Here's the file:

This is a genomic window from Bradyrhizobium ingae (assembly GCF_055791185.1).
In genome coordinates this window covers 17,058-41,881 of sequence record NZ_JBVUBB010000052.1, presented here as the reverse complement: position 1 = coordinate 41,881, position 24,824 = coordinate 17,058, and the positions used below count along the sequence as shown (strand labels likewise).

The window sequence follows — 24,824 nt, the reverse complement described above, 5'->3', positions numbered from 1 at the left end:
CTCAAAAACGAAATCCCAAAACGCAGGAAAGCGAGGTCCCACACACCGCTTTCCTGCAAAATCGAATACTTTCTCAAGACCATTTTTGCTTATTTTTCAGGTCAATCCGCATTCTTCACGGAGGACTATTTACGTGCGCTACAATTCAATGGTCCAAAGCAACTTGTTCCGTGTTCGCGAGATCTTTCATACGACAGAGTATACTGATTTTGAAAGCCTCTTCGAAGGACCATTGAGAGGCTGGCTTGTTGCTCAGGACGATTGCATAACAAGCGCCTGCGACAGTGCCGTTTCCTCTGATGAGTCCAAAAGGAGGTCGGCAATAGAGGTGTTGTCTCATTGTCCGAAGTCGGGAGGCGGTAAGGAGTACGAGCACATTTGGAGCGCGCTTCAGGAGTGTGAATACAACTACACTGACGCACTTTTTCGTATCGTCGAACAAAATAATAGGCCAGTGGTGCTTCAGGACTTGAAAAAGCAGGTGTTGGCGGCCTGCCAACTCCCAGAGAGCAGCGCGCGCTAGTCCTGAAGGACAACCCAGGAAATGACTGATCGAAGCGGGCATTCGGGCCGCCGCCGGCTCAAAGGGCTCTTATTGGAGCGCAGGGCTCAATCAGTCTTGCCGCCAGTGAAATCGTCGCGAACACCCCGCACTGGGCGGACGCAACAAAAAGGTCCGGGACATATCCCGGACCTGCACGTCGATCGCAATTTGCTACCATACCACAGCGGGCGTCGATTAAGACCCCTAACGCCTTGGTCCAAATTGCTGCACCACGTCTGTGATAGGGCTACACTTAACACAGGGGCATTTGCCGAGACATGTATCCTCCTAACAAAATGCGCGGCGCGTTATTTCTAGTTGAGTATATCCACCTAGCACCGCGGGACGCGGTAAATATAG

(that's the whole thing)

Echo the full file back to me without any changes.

This is a genomic window from Bradyrhizobium ingae (assembly GCF_055791185.1).
In genome coordinates this window covers 17,058-41,881 of sequence record NZ_JBVUBB010000052.1, presented here as the reverse complement: position 1 = coordinate 41,881, position 24,824 = coordinate 17,058, and the positions used below count along the sequence as shown (strand labels likewise).

The window sequence follows — 24,824 nt, the reverse complement described above, 5'->3', positions numbered from 1 at the left end:
CTCAAAAACGAAATCCCAAAACGCAGGAAAGCGAGGTCCCACACACCGCTTTCCTGCAAAATCGAATACTTTCTCAAGACCATTTTTGCTTATTTTTCAGGTCAATCCGCATTCTTCACGGAGGACTATTTACGTGCGCTACAATTCAATGGTCCAAAGCAACTTGTTCCGTGTTCGCGAGATCTTTCATACGACAGAGTATACTGATTTTGAAAGCCTCTTCGAAGGACCATTGAGAGGCTGGCTTGTTGCTCAGGACGATTGCATAACAAGCGCCTGCGACAGTGCCGTTTCCTCTGATGAGTCCAAAAGGAGGTCGGCAATAGAGGTGTTGTCTCATTGTCCGAAGTCGGGAGGCGGTAAGGAGTACGAGCACATTTGGAGCGCGCTTCAGGAGTGTGAATACAACTACACTGACGCACTTTTTCGTATCGTCGAACAAAATAATAGGCCAGTGGTGCTTCAGGACTTGAAAAAGCAGGTGTTGGCGGCCTGCCAACTCCCAGAGAGCAGCGCGCGCTAGTCCTGAAGGACAACCCAGGAAATGACTGATCGAAGCGGGCATTCGGGCCGCCGCCGGCTCAAAGGGCTCTTATTGGAGCGCAGGGCTCAATCAGTCTTGCCGCCAGTGAAATCGTCGCGAACACCCCGCACTGGGCGGACGCAACAAAAAGGTCCGGGACATATCCCGGACCTGCACGTCGATCGCAATTTGCTACCATACCACAGCGGGCGTCGATTAAGACCCCTAACGCCTTGGTCCAAATTGCTGCACCACGTCTGTGATAGGGCTACACTTAACACAGGGGCATTTGCCGAGACATGTATCCTCCTAACAAAATGCGCGGCGCGTTATTTCTAGTTGAGTATATCCACCTAGCACCGCGGGACGCGGTAAATATAG